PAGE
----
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London looks at legal option against PM on Tobago bill
If Prime Minister Kamla Persad-Bissessar fails to meet with Chief Secretary of the Tobago House of Assembly (THA), Orville London, she may be in breach of the constitution. So said London at a press conference he held at the Hyatt Regency, Port-of-Spain, yesterday. The press conference was held to highlight the THA’s displeasure over ongoing initiatives to do with Tobago self-government. “This is the third time I will be asking the Prime Minister for a meeting to discuss these issues, and I want you to understand that the Prime Minister might in fact be breaking the law by her consistent refusal to meet with me,” he added. London said he would try to use all options available to him before pursuing legal action, and added that even though it might be a last resort, he was not afraid to use that option if the PM did not meet with him soon. London said he had already submitted correspondence containing the THA proposed bill for self-governance and letters that he had written on the matter to the Prime Minister and to Dr Hamid Ghany, the chairman of consultations on internal self-government for Tobago.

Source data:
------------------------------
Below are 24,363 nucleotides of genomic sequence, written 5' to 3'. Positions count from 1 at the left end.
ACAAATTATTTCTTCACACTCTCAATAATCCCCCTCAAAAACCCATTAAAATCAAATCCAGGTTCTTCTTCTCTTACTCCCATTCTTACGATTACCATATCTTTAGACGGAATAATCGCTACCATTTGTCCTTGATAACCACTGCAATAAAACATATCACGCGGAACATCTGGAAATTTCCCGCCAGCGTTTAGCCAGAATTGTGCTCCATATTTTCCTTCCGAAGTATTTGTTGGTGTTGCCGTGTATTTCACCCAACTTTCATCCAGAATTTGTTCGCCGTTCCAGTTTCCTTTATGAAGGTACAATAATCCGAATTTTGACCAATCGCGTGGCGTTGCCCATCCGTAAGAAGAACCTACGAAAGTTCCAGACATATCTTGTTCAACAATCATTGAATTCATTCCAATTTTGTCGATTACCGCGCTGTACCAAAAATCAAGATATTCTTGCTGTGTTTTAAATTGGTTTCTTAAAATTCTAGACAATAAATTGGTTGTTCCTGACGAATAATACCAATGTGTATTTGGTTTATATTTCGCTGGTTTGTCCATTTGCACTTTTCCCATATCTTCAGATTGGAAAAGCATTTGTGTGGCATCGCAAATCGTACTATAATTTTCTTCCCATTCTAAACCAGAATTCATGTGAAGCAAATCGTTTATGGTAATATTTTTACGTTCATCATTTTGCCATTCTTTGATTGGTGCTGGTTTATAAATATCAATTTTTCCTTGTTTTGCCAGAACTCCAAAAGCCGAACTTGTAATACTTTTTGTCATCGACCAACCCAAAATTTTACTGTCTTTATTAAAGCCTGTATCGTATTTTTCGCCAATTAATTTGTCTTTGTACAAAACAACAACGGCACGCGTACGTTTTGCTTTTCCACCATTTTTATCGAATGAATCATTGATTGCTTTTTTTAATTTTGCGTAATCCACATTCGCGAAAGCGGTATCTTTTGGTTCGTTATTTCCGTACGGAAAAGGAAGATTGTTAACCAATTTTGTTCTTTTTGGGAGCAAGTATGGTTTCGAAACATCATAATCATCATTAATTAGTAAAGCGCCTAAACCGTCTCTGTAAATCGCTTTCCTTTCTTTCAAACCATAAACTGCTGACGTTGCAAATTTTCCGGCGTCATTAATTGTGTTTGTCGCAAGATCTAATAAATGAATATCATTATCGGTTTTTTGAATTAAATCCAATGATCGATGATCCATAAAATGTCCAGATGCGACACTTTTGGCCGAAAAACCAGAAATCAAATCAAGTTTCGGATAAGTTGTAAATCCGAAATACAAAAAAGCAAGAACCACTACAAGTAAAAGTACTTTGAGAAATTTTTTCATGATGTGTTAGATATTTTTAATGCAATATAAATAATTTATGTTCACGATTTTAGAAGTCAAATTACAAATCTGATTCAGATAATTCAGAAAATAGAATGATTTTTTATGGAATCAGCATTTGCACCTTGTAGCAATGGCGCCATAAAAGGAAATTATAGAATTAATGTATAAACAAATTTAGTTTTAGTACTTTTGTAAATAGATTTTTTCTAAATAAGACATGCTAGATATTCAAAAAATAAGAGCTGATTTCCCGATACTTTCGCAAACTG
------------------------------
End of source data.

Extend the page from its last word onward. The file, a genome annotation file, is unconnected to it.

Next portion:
There are many differences between the proposed People’s Partnership structure for self-governance and the THA model, which was formulated over a four-year period, 2005-2009, he added.
London said he believed the central Government was not really including the people of Tobago in the tough decisions to be made on self-governance. This could be seen in the response that the Government had been getting so far from the people at its consultations, which, he said, was just a little over a hundred people, as compared to almost 6,000 people who had responded to the THA’s model for self-governance. That meant the people of Tobago wanted to have their voices heard, London added. The chief secretary said he believed he was being very reasonable in requesting meetings with Persad-Bissessar because he did not believe Tobagonians should be debating on two separate approaches to self-governance.
He said all he was asking for was for the THA’s proposed bill to be made public so that it could be properly debated. He added: “I have submitted to the chairman of the Law Reform Commission and to the Prime Minister, the following documents: “I have submitted the Tobago Bill, copies of the petition and copies of the list of things that they want,” London said he hoped the Government would not reject the vision the people of Tobago have for their island. “Is it reasonable that the Government that accepted to care about the people, that came into power on the mantra of hearing the people, is going to be prepared to reject this appeal that I have made to the Prime Minister?” he asked.
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